2 Simulations

Simulations are performed using an event-driven molecular dynamics algorithm [18]. In this approach, particles move freely under the effect of gravity until an event take place, namely, a collision with another particle or a wall. The motion of the particles in between successive events does not have to be simulated: if their trajectory equation is known, time can be advanced in variable steps. This makes event-driven simulations considerably faster than usual soft-particle simulations, where time is advanced at constant steps, independent of particle interactions. However, the need of having an analytical expression for the particle motion is a strong condition that limits the possible interaction between particles. In the following, we consider the most common approach: perfect hard-spheres, which imply binary collisions and no overlap or long-range forces between particles. Collisions are then modelled by normal and tangential restitution coefficients, , and also static and dynamic friction coefficients, [19]. In order to avoid inelastic collapse we use the TC model [20], with a constant value , with the (dimensional) diameter of the spheres, and the (dimensional) gravity. (In the following, quantities without a tilde are dimensionless). That is, collisions between two entities are considered elastic if they occur more frequent than gravity timescale units. These values are known to reproduce complex behaviour observed in similar vibrated setups using stainless-steel spheres of  mm to mm in diameter [10, 21].

The setup consists of an infinitely tall container of width and depth inside which the grains can move. The boundaries of the container are considered solid, and have the same collision parameters as particle-particle collisions. The whole box (both the bottom and the side walls) is vertically vibrated in a bi-parabolic, quasi-sinusoidal way with a given frequency and amplitude . The use of a quadratic instead of a sine function gives a considerable speed advantage in simulations, as the prediction of collision times with the moving walls becomes substantially faster. Test simulations were performed using a sine function for exemplary cases, and no significant differences were observed [22]. Furthermore, we considerably varied the collision parameters and found essential phenomena to be robust, although friction was observed to play a significant role in the dynamics.

We now introduce dimensionless variables, which will be used for the rest of the text. The depth of the box is fixed, , and the horizontal width is varied in the region. is always taken so that the number of filling layers , which implies that varies in the range. Three different oscillation amplitudes are considered, . This allows us to compare with previous results, obtained for , as also to extrapolate to lower amplitudes, where the vibrating bottom wall can be considered as a spatially fixed source of energy (i.e. a temperature boundary condition).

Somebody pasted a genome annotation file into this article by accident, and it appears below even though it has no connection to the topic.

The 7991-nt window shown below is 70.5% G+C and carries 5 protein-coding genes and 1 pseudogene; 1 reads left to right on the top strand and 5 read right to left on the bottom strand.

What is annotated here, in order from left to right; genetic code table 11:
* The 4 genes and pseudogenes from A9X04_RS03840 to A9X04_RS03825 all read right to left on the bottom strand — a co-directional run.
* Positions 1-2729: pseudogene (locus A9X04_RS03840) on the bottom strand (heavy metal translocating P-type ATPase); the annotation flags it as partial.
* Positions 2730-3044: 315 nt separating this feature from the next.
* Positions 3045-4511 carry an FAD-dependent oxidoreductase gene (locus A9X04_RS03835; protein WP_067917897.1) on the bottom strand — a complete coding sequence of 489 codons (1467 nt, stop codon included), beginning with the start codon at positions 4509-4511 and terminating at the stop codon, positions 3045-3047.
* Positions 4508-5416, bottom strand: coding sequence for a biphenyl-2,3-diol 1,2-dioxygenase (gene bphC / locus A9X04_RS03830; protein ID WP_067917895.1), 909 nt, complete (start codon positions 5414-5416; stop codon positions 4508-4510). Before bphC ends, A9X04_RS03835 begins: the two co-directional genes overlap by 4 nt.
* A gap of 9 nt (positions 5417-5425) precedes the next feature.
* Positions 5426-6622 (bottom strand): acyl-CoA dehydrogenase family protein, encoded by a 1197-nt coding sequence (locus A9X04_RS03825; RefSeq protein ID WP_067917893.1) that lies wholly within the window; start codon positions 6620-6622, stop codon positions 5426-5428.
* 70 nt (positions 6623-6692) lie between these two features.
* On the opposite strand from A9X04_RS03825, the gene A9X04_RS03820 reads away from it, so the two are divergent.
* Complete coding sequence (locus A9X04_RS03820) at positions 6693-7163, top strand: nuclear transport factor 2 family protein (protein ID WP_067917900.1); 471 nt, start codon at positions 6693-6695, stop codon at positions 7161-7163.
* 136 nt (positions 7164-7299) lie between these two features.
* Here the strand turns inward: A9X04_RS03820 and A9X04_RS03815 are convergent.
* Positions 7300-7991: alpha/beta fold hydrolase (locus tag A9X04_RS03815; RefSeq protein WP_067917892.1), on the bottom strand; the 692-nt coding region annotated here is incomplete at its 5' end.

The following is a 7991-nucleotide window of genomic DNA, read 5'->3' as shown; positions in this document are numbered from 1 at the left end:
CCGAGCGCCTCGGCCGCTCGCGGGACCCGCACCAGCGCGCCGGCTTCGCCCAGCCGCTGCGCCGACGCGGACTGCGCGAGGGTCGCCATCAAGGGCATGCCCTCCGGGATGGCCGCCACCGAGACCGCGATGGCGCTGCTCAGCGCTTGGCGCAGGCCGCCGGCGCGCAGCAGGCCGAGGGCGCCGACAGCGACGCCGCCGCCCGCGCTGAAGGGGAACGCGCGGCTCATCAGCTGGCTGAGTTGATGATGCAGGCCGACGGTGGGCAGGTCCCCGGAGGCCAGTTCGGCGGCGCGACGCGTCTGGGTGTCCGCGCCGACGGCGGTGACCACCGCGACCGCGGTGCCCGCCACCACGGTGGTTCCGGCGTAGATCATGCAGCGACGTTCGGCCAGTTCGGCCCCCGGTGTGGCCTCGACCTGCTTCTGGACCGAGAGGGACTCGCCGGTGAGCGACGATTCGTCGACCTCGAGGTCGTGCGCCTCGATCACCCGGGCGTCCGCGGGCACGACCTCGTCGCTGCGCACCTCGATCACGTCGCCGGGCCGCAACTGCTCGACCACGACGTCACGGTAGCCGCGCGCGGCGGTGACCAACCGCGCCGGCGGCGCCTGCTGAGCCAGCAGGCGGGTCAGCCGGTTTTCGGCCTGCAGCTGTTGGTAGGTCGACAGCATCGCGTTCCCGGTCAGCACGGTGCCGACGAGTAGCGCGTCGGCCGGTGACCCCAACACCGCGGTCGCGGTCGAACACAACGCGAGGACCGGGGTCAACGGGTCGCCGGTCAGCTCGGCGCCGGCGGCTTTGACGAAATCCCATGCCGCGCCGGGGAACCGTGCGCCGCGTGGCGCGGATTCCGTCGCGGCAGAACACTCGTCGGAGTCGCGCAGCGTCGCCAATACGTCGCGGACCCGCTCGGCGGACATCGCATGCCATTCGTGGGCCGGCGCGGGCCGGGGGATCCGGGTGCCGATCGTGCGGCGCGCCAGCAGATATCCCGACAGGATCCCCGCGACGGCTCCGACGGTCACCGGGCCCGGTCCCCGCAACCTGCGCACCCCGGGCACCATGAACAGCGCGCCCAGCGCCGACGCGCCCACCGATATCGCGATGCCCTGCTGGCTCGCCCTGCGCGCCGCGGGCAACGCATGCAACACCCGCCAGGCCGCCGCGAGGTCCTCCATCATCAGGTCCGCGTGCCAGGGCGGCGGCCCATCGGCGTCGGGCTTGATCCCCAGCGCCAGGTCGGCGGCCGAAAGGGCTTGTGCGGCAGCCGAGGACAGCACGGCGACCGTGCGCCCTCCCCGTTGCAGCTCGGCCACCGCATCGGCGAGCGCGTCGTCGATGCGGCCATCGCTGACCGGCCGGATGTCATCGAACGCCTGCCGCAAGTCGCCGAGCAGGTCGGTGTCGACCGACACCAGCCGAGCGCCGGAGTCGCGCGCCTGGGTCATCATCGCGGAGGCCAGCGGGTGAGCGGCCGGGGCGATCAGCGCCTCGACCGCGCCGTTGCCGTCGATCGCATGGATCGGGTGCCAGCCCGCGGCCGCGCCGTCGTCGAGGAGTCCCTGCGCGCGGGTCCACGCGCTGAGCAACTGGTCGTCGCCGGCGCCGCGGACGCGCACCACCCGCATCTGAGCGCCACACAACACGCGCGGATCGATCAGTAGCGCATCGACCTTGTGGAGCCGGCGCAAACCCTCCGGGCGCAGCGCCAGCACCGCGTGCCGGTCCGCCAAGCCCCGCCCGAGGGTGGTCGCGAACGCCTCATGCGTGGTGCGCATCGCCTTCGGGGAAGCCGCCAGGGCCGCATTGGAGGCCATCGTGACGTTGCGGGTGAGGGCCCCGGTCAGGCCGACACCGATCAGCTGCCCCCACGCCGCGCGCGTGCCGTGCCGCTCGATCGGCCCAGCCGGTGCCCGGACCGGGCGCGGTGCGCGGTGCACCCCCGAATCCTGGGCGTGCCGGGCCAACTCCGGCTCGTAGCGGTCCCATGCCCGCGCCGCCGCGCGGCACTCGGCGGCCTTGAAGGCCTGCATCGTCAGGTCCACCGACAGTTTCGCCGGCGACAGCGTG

The dimensionless gravity timescale is given by , with . Correspondingly, the dimensionless oscillation frequency is scaled as . Nevertheless, it is almost always more meaningful to measure time in periods of box oscillations, , and thus we use . In order to compare simulations with different energy injection parameters the dimensionless shaking strength is used, . Finally, the mass scale is set to unity by taking as the mass of one particle, .

Simulations are generally run for , unless otherwise stated. Particles are initially arranged in a strongly perturbed, low density crystalline state. We confirmed that this initial configuration has no influence on the steady dynamics by running a few simulations using the end state of the previous simulation as the initial configuration. Contrary to the experiments realised in [17], where the frequency of shaking is continuously increased, the energy injection parameters are kept fixed during any given simulation.

2.1 Phase Space

In order to validate our simulations, and explore further previous research, we first focus on the case, where the comparison with previous experiments and soft-particle simulations undertaken by Eshuis et al. [17] is straightforward. Event-driven simulations are able to reproduce all previously observed states, as can be seen in the phase diagram in the space presented in Figure 2a. Furthermore, a quantitative comparison is possible by looking at the transition points in the case, where the experiments were realised. There is excellent quantitative agreement, within %, for the bouncing bed-undulations and the Leidenfrost-convection transition points, but a % error in the undulations-Leidenfrost one. The deviations could in part be explained by the nature of the transitions, as they are not sharp and are seen to present wide ranges of metastability. This makes it harder to define a precise transition point value, and motivates the use of transition regions, which we show in gray.

As can be seen from Figure 2a, for , and as is increased (keeping ), the system goes through a sequence of different non-equilibrium stable states: bouncing bed, bursts, undulations, Leidenfrost, convection and gaseous (, not shown). Some of these states disappear or appear as and are varied, but their relative order remains. In the following, we will focus on the Leidenfrost and convective states, where LFOs take place. For a description of the other states, we refer the reader to [11, 17].